China asserts need for a 'carrier killer'

The 2010 annual report from the Secretary of Defense to the Congress on the "Military and Security Developments Involving the People's Republic of China" was released in late August. One of the more controversial findings in the report was that

China is developing an anti-ship ballistic missile (ASBM) based on a variant of the CSS-5 medium-range ballistic missile (MRBM). The missile has a range in excess of 1,500 km, is armed with a maneuverable warhead, and when integrated with appropriate command and control systems, is intended to provide the PLA the capability to attack ships, including aircraft carriers, in the western Pacific Ocean.

There has been a lively debate as to whether China really is developing such a weapon, why it would do so, and whether it could be effective. Most of this debate has been among Western military and foreign policy experts. It is useful, however, to consider what the Chinese are saying about the topic. On September 6, the Chinese Communist Party publication Global Times ran an editorial stating quite clearly why Beijing wants such a weapon. It was entitled, "China needs powerful carrier killer." The key points of its argument were,

Such capacity is necessary for an emerging power, and it is necessary infrastructure for China's military modernization.

Since US aircraft carrier battle groups in the Pacific constitute deterrence against China's strategic interests, China has to possess the capacity to counterbalance.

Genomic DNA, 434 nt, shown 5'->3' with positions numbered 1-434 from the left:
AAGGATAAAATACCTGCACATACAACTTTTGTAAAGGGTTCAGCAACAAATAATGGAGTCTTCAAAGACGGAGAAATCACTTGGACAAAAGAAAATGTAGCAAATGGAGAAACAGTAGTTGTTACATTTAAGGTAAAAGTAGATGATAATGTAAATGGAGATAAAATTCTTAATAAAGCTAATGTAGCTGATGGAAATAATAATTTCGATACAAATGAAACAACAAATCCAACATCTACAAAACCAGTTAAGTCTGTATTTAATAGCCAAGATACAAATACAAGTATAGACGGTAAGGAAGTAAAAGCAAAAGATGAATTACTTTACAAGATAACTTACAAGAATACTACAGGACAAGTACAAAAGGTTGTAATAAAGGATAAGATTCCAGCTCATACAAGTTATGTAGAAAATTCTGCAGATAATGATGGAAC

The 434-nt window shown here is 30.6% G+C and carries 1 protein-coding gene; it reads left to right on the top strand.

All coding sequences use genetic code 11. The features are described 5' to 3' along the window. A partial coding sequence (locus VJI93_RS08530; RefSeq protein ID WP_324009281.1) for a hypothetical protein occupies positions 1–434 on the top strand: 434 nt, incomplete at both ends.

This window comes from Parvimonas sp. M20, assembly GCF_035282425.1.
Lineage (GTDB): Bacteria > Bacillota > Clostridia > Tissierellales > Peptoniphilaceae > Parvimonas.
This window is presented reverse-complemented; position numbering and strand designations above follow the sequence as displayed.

Such capacity could inhibit US thoughts of keeping China in check through aircraft carriers, and therefore greatly reduce the possibility of confrontation between the People's Liberation Army and US military forces in the Western Pacific.

While developing its anti-ship missile capacity, China should also let Westerners know under what circumstances will such weaponry be used.

China should let the world be well aware that no foreign aircraft carrier is allowed to do whatever it wants to do in China's waters.

The last sentence above refers to recent U.S. naval exercises in the East Sea/Sea of Japan and the South China Sea and reportedly planned operations in the Yellow Sea. Beijing has been conducting its own military maneuvers in the East and South China seas and the Yellow Sea in support of its claim that these international sea lanes are actually China's territorial waters.

The DoD report on China notes that Beijing is asserting its own legal doctrine which is "inconsistent with international law" in regard to control of the trade routes and seabed resources of the region. It has long been U.S. policy to sail through international waters to maintain their open status under the doctrine of the "freedom of the seas." China's development of an ASBM capability, with the range to reach out well beyond even its most aggressive claims, indicates that Beijing plans to enforce its own notions of the law of the sea to the detriment of every other nation on the Pacific Rim.